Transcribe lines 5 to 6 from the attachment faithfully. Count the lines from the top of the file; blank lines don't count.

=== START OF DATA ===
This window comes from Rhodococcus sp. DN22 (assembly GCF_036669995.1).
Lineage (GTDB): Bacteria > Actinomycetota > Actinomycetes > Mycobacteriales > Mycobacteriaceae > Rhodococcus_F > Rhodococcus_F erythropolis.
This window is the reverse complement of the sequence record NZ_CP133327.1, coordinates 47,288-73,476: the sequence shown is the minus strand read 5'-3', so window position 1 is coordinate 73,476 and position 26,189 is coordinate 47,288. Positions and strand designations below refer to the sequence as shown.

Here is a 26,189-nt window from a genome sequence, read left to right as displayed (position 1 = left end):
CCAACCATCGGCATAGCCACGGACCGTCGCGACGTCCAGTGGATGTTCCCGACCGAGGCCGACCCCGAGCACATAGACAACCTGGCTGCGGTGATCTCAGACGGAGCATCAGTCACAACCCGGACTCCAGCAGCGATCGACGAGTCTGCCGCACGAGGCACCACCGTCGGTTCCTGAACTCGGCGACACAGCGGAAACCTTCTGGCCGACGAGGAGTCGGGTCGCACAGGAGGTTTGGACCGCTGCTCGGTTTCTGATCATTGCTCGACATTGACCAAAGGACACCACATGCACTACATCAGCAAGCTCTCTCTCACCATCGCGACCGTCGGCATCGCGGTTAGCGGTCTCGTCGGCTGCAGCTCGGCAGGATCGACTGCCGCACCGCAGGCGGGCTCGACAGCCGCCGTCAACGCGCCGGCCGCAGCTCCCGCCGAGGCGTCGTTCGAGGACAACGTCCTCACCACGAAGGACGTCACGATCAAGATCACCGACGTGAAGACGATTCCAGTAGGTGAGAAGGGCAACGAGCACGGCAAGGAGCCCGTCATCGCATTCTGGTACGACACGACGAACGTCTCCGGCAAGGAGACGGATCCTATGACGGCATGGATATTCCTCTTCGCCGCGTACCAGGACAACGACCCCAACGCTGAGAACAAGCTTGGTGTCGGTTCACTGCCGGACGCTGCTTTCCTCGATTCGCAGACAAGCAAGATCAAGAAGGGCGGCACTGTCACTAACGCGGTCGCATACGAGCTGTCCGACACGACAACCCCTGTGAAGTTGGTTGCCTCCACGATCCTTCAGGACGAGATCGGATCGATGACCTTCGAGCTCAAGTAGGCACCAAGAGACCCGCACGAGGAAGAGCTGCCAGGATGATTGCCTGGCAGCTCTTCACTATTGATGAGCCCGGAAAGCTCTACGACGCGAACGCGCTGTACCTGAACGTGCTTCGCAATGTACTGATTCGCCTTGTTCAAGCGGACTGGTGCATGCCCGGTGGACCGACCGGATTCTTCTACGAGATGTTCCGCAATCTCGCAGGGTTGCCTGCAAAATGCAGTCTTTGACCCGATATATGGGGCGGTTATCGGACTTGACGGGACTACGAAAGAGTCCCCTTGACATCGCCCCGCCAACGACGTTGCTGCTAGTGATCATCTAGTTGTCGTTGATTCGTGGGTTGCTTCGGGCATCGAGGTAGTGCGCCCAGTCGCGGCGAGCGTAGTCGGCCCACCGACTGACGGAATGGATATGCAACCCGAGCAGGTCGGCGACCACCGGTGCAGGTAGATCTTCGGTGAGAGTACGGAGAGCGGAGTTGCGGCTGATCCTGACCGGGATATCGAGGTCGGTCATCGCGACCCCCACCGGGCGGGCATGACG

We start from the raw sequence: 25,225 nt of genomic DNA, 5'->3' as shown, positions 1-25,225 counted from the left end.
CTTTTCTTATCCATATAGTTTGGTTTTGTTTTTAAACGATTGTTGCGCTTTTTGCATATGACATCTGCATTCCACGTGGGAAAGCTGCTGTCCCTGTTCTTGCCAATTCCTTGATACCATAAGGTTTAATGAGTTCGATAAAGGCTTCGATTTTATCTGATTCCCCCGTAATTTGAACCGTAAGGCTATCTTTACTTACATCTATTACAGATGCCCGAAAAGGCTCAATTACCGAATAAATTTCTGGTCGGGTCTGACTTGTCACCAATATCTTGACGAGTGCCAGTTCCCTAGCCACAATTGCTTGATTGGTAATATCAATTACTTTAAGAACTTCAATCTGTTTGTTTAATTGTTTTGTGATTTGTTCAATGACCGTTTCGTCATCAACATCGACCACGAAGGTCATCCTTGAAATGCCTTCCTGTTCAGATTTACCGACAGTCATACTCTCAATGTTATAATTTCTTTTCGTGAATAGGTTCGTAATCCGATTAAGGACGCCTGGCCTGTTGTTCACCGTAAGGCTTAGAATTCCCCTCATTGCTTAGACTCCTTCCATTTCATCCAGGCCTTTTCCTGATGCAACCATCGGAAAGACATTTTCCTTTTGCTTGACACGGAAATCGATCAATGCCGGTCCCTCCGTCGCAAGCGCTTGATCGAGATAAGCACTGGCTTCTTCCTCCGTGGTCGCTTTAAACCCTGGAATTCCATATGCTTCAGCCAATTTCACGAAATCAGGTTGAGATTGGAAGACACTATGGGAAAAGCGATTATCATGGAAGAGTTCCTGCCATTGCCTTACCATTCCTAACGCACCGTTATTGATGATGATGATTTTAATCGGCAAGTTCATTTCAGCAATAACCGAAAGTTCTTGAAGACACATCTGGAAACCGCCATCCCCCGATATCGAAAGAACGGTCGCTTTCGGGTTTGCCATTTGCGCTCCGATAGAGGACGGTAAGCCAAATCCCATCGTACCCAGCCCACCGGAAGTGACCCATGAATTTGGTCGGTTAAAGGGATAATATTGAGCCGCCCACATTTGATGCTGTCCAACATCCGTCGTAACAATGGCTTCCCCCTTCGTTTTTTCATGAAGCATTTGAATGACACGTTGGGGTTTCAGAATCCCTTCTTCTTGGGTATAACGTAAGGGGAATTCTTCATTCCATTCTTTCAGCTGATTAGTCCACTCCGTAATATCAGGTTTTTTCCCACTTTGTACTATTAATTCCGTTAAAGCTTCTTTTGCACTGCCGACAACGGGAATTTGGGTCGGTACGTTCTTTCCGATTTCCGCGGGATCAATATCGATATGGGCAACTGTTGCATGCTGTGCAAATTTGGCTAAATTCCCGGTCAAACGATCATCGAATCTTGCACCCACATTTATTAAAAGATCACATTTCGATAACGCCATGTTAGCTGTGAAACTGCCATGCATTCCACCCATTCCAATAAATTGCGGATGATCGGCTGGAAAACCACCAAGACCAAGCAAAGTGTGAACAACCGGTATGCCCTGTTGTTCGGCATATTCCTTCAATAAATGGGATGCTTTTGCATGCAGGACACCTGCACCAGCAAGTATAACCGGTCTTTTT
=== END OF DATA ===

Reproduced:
CCAACCATCGGCATAGCCACGGACCGTCGCGACGTCCAGTGGATGTTCCCGACCGAGGCCGACCCCGAGCACATAGACAACCTGGCTGCGGTGATCTCAGACGGAGCATCAGTCACAACCCGGACTCCAGCAGCGATCGACGAGTCTGCCGCACGAGGCACCACCGTCGGTTCCTGAACTCGGCGACACAGCGGAAACCTTCTGGCCGACGAGGAGTCGGGTCGCACAGGAGGTTTGGACCGCTGCTCGGTTTCTGATCATTGCTCGACATTGACCAAAGGACACCACATGCACTACATCAGCAAGCTCTCTCTCACCATCGCGACCGTCGGCATCGCGGTTAGCGGTCTCGTCGGCTGCAGCTCGGCAGGATCGACTGCCGCACCGCAGGCGGGCTCGACAGCCGCCGTCAACGCGCCGGCCGCAGCTCCCGCCGAGGCGTCGTTCGAGGACAACGTCCTCACCACGAAGGACGTCACGATCAAGATCACCGACGTGAAGACGATTCCAGTAGGTGAGAAGGGCAACGAGCACGGCAAGGAGCCCGTCATCGCATTCTGGTACGACACGACGAACGTCTCCGGCAAGGAGACGGATCCTATGACGGCATGGATATTCCTCTTCGCCGCGTACCAGGACAACGACCCCAACGCTGAGAACAAGCTTGGTGTCGGTTCACTGCCGGACGCTGCTTTCCTCGATTCGCAGACAAGCAAGATCAAGAAGGGCGGCACTGTCACTAACGCGGTCGCATACGAGCTGTCCGACACGACAACCCCTGTGAAGTTGGTTGCCTCCACGATCCTTCAGGACGAGATCGGATCGATGACCTTCGAGCTCAAGTAGGCACCAAGAGACCCGCACGAGGAAGAGCTGCCAGGATGATTGCCTGGCAGCTCTTCACTATTGATGAGCCCGGAAAGCTCTACGACGCGAACGCGCTGTACCTGAACGTGCTTCGCAATGTACTGATTCGCCTTGTTCAAGCGGACTGGTGCATGCCCGGTGGACCGACCGGATTCTTCTACGAGATGTTCCGCAATCTCGCAGGGTTGCCTGCAAAATGCAGTCTTTGACCCGATATATGGGGCGGTTATCGGACTTGACGGGACTACGAAAGAGTCCCCTTGACATCGCCCCGCCAACGACGTTGCTGCTAGTGATCATCTAGTTGTCGTTGATTCGTGGGTTGCTTCGGGCATCGAGGTAGTGCGCCCAGTCGCGGCGAGCGTAGTCGGCCCACCGACTGACGGAATGGATATGCAACCCGAGCAGGTCGGCGACCACCGGTGCAGGTAGATCTTCGGTGAGAGTACGGAGAGCGGAGTTGCGGCTGATCCTGACCGGGATATCGAGGTCGGTCATCGCGACCCCCACCGGGCGGGCATGACG

We start from the raw sequence: 25,225 nt of genomic DNA, 5'->3' as shown, positions 1-25,225 counted from the left end.